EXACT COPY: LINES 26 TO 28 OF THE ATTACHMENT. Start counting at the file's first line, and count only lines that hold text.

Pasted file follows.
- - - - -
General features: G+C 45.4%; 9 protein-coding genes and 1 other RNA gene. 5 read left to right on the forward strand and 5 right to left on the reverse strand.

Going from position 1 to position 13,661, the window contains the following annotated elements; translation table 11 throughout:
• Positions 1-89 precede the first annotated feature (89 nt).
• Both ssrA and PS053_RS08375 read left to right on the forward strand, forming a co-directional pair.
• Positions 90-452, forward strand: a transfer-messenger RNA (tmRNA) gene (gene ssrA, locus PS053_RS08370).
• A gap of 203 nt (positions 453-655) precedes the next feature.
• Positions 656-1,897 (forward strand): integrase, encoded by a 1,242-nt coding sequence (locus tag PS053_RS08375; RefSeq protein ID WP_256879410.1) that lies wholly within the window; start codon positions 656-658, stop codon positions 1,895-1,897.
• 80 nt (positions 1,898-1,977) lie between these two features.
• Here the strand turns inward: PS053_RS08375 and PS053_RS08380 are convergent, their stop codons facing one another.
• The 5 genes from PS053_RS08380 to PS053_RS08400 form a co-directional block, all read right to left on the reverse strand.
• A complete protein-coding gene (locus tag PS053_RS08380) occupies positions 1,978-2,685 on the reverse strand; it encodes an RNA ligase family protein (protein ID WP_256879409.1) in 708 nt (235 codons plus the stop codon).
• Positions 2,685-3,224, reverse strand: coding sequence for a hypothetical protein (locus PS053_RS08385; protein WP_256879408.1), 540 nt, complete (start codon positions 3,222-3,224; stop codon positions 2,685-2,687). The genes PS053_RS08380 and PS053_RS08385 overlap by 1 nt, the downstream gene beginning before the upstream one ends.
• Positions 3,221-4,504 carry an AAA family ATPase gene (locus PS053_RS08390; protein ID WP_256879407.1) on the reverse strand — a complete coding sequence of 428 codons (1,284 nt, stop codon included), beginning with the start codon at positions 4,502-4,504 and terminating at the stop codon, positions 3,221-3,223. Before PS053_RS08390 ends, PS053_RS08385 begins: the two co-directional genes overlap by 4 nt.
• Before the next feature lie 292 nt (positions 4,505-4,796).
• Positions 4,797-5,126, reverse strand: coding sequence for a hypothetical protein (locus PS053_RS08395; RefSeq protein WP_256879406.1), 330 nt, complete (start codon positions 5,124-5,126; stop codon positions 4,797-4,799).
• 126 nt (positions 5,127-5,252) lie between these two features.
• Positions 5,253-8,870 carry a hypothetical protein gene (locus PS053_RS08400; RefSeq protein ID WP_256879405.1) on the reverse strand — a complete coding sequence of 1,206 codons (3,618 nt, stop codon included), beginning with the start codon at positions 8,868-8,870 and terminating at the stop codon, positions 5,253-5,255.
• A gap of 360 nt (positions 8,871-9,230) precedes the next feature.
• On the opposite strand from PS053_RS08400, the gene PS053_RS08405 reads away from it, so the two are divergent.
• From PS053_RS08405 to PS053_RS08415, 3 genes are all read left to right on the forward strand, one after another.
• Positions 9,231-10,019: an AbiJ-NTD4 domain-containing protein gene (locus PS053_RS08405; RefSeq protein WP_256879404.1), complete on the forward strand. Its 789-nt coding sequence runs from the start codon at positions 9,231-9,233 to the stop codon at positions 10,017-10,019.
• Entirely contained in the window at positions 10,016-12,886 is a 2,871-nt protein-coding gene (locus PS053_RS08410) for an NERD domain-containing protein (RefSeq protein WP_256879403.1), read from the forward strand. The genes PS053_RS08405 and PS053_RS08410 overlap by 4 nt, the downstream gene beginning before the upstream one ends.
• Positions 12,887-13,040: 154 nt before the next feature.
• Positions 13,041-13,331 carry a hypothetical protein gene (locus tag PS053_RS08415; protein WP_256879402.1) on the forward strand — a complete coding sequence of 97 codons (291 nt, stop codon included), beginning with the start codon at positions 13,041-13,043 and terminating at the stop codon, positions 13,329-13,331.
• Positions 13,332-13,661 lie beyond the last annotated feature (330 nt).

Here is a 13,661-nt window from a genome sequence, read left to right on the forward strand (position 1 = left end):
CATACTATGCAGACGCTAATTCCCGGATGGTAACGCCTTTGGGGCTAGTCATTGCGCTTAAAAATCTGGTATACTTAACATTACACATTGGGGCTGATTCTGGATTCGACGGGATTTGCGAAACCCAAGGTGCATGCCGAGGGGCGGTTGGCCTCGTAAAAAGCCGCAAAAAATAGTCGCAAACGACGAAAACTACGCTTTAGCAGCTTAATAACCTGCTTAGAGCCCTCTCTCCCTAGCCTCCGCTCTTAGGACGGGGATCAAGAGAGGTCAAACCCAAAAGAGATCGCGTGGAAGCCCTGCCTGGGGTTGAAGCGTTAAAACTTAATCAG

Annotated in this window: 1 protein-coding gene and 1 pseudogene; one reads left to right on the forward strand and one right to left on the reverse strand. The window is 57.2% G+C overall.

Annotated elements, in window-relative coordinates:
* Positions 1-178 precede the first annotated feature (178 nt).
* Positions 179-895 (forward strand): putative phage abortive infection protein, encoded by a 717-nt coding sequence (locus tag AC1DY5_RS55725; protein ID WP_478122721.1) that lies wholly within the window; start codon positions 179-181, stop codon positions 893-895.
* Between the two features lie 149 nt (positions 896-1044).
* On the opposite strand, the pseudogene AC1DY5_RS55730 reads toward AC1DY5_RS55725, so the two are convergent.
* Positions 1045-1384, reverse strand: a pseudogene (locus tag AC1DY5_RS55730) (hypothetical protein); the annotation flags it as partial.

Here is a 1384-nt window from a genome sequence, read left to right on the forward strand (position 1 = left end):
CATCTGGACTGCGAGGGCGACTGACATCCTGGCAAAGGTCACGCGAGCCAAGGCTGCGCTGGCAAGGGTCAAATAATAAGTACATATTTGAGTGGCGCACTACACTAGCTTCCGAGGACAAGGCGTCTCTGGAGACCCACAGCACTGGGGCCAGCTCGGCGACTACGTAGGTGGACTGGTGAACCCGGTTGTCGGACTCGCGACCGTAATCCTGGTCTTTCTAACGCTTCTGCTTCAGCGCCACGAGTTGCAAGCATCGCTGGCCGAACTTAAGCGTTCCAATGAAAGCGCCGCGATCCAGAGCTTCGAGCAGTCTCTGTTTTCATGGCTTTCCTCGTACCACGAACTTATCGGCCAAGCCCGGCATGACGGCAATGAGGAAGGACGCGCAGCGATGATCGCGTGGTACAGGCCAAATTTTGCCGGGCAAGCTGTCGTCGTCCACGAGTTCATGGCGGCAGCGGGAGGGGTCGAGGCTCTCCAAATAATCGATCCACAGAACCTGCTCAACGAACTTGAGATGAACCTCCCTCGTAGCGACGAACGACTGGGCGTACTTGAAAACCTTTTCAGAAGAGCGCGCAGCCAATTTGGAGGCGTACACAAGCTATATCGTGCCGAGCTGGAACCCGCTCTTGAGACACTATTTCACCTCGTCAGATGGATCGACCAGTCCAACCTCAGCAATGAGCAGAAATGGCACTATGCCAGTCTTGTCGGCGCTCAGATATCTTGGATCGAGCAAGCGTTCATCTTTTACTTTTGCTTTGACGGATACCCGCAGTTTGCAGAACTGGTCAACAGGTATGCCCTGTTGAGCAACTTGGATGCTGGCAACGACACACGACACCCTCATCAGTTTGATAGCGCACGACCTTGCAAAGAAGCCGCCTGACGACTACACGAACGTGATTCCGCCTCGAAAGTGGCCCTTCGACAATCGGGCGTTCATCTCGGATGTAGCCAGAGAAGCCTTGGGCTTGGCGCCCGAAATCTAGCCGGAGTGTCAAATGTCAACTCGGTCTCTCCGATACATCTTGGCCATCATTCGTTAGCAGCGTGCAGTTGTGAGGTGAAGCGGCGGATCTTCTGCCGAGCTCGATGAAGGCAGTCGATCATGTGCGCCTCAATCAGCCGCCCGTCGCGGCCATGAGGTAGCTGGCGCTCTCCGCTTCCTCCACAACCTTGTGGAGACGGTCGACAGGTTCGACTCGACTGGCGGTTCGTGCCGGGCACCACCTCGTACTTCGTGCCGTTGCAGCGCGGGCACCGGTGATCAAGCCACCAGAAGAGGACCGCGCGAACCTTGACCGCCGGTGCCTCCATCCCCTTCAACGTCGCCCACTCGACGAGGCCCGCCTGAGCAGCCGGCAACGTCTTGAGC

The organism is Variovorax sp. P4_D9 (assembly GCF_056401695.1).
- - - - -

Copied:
Here is a 13,661-nt window from a genome sequence, read left to right on the forward strand (position 1 = left end):
CATACTATGCAGACGCTAATTCCCGGATGGTAACGCCTTTGGGGCTAGTCATTGCGCTTAAAAATCTGGTATACTTAACATTACACATTGGGGCTGATTCTGGATTCGACGGGATTTGCGAAACCCAAGGTGCATGCCGAGGGGCGGTTGGCCTCGTAAAAAGCCGCAAAAAATAGTCGCAAACGACGAAAACTACGCTTTAGCAGCTTAATAACCTGCTTAGAGCCCTCTCTCCCTAGCCTCCGCTCTTAGGACGGGGATCAAGAGAGGTCAAACCCAAAAGAGATCGCGTGGAAGCCCTGCCTGGGGTTGAAGCGTTAAAACTTAATCAG

Annotated in this window: 1 protein-coding gene and 1 pseudogene; one reads left to right on the forward strand and one right to left on the reverse strand. The window is 57.2% G+C overall.